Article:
- Edius, tried that, it's not bad, but I also don't find it good. Again, just differences in workflows with regards to editing, layout, tools, functionality vs. Adobe Premiere and every other editor out there. Seems to work, but I have reservations, given my 3D output, while it worked flawlessly, was 1/4 the size of the same exact edit/output from Vegas. And at $600+, again, just not comfortable or confident I'm getting a clean and avoiding recompression (on all but actual changes like MainConcept is known for).
Now, I was holding out hope for the new 4K Ultra HD Blu-Ray spec (specifically, a 1080p/60 3D inclusion), and then there could be a path to going from 1080i/60 acquisition to conversion to 1080p/60 (or even 30 - Blu-Ray does not support this format, only supports 1080p/24 or 1080i/30). Well, it's been announced there will be no additional 3D formats/modes added to 4k Ultra HD Blu-Ray spec. Nail in the 3D coffin here.
So, what does that leave users with a choice of (in my opinion):
- Continue to acquire at 1080i/60 and then either change editors (Edius/Power Director/Pinnacle Studio) to burn to a 1080i AVCHD disc, and hope you have compatible equipment that will play it back (and hold onto it, since the spec appears to be all but dead at this point);
- Use the included Sony PMB or PMH software to just burn your disc with little to no editing (the player downconversion is 10x worse than exporting from Sony Vegas at same 720p output)
- Continue to acquire at 1080i/60 and then for your final output, change to 1080p/24 (to much of a frame rate hit for my liking) or 720p/60 (my preference at this point);
- Consider switching to SBS outputs (not an option for me - I don't like the 50% horizontal resolution hit), but has the highest compatibility rate IMO;
- Consider switching to either the JVC HMZ1P or the Sony NX3D1U for native 1080p/24 capture and Blu-Ray output (excluding the $20k Sony and Panasonic 3D cameras) and using one of the above editing programs to stay native all the way through;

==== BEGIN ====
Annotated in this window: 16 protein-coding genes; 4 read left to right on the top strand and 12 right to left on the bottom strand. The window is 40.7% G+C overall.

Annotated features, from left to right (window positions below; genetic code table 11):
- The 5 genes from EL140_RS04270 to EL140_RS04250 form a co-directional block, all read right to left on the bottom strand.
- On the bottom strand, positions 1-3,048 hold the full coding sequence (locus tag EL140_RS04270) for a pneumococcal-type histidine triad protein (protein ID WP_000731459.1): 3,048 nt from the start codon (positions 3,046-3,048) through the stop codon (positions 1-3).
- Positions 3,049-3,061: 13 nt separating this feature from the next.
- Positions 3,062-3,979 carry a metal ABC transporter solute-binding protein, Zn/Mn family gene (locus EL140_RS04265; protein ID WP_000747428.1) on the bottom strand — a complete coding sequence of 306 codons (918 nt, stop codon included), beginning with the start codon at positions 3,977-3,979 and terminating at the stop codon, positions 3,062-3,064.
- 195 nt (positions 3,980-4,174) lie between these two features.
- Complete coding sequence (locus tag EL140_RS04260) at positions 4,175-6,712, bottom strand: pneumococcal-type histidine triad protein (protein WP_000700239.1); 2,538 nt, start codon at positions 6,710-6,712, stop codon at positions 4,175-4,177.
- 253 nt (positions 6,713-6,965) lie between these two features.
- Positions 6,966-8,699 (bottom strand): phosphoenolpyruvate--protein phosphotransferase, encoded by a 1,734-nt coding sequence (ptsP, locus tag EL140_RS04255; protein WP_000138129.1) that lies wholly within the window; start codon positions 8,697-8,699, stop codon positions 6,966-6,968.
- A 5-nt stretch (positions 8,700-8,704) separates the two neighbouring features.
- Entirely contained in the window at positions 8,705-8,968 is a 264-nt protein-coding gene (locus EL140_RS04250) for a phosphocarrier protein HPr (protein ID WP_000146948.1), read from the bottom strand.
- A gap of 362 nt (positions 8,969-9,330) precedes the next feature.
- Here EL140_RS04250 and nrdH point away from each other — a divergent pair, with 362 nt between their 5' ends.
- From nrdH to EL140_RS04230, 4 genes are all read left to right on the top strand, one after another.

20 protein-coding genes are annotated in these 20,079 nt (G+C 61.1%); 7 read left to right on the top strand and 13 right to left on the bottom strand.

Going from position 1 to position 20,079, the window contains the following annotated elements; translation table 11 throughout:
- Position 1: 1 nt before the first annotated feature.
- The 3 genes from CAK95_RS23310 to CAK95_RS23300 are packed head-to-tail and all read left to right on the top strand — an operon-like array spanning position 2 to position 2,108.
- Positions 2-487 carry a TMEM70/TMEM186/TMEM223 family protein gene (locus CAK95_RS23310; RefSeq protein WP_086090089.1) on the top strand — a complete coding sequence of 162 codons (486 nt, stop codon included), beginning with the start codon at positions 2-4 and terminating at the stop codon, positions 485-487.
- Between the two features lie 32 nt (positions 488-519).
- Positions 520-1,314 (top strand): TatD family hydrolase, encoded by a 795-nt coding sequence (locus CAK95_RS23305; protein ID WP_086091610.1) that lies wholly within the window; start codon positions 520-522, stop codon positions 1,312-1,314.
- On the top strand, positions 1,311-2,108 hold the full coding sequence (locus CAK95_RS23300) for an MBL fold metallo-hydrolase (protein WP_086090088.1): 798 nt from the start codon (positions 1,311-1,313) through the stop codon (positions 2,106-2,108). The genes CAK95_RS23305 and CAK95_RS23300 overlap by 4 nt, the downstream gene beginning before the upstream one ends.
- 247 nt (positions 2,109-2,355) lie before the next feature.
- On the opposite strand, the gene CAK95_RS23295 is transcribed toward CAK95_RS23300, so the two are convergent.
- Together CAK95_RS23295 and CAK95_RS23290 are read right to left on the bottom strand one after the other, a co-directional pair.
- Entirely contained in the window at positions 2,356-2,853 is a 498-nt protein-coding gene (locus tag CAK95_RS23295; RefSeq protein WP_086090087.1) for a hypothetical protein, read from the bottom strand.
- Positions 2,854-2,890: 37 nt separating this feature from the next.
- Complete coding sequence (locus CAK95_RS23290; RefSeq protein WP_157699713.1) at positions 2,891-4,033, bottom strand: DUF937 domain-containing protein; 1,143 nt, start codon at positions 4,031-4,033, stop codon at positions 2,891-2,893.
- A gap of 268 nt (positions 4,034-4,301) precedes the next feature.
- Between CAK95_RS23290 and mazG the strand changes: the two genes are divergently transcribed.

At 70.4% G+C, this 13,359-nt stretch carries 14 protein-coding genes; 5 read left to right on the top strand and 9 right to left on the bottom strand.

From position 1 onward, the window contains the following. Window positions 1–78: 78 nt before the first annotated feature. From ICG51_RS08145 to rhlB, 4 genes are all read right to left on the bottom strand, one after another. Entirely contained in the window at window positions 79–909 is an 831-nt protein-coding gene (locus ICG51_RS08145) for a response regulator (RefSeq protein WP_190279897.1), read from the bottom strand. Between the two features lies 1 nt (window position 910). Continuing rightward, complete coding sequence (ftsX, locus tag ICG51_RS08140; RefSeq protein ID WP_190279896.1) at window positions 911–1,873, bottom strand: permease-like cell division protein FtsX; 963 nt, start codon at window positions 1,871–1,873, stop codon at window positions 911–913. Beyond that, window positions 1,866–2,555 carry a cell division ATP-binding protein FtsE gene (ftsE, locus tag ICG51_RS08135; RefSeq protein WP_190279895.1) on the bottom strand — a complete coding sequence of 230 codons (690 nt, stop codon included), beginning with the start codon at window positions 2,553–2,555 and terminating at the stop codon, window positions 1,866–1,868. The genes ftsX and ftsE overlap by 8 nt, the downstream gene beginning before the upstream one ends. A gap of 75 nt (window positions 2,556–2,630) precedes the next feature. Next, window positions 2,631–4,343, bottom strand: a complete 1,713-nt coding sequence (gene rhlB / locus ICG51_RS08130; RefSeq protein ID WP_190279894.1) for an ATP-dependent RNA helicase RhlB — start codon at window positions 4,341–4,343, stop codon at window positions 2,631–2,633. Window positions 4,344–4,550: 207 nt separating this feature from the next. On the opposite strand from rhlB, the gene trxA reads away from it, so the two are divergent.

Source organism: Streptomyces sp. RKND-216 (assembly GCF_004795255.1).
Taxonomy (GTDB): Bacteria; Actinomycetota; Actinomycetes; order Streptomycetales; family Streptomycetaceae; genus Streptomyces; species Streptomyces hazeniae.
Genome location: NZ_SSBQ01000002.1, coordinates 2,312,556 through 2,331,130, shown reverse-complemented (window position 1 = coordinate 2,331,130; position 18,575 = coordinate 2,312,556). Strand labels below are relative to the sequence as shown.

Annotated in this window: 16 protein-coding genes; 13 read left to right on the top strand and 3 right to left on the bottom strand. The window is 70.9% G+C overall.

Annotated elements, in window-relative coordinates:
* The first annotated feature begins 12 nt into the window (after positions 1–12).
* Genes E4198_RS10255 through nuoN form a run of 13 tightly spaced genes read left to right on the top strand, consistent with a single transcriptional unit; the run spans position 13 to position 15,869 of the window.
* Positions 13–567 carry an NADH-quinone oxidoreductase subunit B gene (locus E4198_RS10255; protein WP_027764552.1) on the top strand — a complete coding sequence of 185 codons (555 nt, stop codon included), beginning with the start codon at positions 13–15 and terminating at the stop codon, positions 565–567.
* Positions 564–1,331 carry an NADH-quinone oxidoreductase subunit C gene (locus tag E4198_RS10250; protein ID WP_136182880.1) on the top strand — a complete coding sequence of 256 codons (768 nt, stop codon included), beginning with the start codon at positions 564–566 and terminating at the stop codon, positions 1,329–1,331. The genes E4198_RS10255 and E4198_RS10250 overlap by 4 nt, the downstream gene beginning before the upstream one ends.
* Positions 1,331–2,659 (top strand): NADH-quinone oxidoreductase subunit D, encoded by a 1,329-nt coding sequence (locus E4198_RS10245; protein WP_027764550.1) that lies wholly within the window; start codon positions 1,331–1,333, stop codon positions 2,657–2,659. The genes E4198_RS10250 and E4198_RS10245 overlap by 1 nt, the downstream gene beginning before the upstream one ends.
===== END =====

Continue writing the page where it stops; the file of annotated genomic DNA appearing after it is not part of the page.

Finally, I considered getting the JVC TD1, and just using their POS editor to stay native from import to export, and then use a media player to play the native 1080i/60 s3D files. And yes, the JVC editor is a POS, but I only need cuts and fades (and for music, I could spit out my final edit, bring into Premiere, do my final sound edit, export sound only, bring back into JVC with the single soundtrack file limitation, and export my final edit). But you are still limited to your display accepting the 1080i/60 signal, which it appears many don't, and you can't assume new displays will.
It kills me Adobe didn't incorporate a template into Premiere to edit 3D natively and export to what I consider the three formats (BR 3D 1080p/24, 720p60; AVCHD 1080i/60).
So right now, I may continue shooting with the TD10 and just exporting 720p/60, and may get a NX3D1U and shoot 1080p24 natively, edit with that.
In a perfect world, I could edit in Premiere, export an EDL and import in Sony Vegas just to export to a 3D Blu-Ray, but while Vegas Pro 12/13 supposedly has this ability, all the reviews I've seen says it doesn't work or barely works (for 2D).
Anyway, I'm rambling at this point, but this is what it is, and your ability to play raw or edited 1080i60 s3D is very, very limited.